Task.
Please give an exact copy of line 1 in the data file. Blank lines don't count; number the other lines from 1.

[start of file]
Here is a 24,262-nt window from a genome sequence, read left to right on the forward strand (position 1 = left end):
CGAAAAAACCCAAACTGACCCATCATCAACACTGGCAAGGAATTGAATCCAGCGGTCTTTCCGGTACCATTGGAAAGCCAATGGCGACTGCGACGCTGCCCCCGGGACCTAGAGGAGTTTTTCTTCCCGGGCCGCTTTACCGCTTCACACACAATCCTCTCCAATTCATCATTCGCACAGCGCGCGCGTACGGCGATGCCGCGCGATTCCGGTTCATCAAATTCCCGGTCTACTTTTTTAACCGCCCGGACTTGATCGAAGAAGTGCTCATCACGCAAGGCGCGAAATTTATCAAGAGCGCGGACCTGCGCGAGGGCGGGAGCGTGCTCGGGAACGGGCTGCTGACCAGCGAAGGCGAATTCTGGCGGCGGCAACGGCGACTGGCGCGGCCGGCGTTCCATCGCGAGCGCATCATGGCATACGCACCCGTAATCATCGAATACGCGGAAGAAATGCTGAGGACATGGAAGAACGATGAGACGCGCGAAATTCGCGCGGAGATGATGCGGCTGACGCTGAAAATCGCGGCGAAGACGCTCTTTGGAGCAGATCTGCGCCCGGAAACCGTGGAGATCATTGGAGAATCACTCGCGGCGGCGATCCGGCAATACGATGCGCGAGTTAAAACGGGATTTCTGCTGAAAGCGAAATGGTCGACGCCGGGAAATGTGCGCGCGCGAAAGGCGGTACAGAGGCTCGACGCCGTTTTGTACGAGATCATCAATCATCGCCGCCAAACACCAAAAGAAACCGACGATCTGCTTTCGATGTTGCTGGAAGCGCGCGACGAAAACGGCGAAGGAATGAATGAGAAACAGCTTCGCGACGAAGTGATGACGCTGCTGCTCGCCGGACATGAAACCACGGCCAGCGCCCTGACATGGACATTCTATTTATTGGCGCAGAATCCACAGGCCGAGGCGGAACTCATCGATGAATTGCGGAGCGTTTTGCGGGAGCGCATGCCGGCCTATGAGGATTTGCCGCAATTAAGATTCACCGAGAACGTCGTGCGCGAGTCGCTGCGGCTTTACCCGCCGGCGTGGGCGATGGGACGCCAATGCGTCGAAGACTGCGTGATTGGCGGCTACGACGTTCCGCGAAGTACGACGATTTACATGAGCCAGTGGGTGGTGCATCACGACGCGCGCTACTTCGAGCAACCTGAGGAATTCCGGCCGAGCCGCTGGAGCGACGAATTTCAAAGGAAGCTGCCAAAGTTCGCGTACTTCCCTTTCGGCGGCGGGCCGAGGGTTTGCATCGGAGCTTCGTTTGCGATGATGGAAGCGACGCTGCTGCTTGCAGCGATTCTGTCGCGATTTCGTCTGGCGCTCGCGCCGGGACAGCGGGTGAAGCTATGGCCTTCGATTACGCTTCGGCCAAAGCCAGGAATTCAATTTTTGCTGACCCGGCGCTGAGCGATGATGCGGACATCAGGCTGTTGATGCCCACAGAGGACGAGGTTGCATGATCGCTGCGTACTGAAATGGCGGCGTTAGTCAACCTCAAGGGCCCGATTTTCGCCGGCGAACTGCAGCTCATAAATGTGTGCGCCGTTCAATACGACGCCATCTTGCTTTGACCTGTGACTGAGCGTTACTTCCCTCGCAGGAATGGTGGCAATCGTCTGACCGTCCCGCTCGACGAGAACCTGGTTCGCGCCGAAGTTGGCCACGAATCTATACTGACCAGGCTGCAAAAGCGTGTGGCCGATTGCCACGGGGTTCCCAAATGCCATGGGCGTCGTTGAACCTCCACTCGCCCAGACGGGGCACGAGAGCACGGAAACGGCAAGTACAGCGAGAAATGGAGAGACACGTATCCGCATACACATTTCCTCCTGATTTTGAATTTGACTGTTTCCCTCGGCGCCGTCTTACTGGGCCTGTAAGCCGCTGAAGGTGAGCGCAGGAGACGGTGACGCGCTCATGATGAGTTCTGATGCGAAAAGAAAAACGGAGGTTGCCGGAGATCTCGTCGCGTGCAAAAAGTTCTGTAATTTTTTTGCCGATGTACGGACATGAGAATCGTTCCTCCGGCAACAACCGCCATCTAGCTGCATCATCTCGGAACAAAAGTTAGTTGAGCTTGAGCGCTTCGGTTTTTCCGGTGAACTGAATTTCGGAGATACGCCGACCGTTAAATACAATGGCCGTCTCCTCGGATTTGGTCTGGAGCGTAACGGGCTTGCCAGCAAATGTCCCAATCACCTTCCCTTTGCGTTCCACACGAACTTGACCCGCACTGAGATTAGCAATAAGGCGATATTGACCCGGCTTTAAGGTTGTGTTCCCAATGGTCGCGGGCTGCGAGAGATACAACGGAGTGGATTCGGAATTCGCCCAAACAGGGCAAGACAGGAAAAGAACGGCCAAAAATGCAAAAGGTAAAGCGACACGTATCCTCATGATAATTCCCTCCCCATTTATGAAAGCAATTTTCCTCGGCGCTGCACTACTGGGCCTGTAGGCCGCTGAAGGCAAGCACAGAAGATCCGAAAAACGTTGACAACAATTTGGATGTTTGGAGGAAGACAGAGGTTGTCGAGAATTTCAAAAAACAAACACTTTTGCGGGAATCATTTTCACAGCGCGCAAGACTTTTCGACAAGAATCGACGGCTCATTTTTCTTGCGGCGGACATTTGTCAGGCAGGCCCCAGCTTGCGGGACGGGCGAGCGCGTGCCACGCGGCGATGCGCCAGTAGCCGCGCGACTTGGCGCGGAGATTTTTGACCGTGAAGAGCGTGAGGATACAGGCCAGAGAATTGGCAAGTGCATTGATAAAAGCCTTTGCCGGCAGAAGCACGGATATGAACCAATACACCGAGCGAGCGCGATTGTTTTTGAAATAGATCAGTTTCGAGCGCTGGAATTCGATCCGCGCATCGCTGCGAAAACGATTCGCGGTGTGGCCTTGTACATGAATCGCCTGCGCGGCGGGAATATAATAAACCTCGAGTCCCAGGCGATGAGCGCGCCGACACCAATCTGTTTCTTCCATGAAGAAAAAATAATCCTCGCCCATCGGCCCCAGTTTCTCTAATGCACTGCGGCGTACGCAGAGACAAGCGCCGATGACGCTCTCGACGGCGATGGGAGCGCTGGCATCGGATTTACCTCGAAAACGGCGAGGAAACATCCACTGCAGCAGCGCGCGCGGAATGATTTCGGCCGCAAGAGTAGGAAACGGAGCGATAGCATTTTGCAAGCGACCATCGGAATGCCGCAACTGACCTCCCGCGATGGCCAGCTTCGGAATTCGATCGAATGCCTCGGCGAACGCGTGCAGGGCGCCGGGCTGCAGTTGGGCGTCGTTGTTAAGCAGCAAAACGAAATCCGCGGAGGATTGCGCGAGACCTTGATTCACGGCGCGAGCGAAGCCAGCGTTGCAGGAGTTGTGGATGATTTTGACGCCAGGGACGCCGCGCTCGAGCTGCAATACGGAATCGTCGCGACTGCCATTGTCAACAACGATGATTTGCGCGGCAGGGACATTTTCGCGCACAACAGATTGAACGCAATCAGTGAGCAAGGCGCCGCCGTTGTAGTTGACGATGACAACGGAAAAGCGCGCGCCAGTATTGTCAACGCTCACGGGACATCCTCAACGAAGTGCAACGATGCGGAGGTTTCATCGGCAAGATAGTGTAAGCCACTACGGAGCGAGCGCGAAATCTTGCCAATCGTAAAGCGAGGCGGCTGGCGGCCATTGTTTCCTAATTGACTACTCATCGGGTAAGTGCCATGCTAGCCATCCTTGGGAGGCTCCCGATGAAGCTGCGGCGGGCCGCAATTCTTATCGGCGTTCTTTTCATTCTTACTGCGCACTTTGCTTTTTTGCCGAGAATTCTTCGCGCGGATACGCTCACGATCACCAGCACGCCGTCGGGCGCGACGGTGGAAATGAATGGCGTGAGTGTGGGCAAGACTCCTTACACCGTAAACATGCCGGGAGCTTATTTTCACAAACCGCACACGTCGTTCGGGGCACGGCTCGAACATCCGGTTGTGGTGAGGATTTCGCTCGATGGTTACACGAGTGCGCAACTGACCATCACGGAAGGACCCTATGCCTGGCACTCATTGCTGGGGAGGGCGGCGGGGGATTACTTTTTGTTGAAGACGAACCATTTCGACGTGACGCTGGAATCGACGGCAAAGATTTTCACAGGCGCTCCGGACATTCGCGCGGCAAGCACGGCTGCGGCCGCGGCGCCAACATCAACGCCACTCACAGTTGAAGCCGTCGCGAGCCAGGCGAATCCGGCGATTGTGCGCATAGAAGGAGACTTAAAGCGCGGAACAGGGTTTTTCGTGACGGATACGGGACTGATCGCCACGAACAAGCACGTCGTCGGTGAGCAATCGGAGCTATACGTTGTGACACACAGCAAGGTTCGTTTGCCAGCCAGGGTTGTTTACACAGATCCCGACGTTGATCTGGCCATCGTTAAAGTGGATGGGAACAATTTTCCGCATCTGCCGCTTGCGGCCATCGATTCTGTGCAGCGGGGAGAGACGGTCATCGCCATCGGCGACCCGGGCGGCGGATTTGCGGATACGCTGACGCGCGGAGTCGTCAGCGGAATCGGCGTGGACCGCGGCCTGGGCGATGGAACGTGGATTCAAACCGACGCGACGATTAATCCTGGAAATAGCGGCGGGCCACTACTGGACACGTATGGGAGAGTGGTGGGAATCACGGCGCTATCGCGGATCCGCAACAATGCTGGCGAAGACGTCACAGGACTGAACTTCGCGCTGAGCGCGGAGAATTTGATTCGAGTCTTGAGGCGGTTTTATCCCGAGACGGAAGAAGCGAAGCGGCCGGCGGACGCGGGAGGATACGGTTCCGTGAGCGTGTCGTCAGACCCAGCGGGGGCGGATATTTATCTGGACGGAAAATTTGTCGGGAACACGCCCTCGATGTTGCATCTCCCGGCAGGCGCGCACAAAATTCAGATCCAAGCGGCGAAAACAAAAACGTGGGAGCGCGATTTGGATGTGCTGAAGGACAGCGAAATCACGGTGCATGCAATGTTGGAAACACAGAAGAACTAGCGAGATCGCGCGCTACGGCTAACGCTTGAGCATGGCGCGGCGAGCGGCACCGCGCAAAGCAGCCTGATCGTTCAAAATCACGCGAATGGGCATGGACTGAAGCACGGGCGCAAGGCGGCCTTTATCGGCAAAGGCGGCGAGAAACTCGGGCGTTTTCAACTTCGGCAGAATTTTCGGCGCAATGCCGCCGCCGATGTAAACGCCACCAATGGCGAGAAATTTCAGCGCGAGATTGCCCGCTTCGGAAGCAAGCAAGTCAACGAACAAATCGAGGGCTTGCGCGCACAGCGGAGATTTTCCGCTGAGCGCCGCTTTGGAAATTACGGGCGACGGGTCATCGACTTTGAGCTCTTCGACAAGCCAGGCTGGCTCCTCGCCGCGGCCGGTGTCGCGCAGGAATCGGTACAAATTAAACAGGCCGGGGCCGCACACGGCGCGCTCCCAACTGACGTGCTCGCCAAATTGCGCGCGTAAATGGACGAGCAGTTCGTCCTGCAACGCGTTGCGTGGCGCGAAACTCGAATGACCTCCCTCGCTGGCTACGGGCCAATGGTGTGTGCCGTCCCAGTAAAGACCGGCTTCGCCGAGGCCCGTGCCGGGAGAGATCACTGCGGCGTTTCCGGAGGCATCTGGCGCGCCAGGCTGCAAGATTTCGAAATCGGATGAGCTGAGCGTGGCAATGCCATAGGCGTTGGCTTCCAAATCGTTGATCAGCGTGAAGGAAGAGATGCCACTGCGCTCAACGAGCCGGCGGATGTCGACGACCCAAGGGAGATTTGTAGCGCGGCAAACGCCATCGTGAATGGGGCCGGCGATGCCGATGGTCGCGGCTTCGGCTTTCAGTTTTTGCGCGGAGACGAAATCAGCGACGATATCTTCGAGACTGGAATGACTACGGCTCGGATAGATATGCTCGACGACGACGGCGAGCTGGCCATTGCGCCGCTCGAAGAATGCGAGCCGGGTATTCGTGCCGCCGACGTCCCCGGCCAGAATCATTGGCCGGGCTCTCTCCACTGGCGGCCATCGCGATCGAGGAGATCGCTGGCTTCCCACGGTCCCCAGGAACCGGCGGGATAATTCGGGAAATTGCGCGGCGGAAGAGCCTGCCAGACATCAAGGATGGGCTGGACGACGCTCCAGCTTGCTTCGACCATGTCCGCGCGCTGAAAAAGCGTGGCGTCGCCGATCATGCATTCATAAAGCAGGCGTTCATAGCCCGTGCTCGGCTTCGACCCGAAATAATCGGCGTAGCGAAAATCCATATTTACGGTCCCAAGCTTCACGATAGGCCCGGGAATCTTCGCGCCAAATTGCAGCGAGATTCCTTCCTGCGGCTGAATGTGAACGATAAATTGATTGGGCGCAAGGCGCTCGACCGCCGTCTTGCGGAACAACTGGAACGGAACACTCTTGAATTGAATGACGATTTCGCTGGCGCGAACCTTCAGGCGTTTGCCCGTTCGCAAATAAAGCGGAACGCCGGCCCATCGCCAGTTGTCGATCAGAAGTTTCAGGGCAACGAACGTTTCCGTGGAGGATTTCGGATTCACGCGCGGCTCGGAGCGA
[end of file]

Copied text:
Here is a 24,262-nt window from a genome sequence, read left to right on the forward strand (position 1 = left end):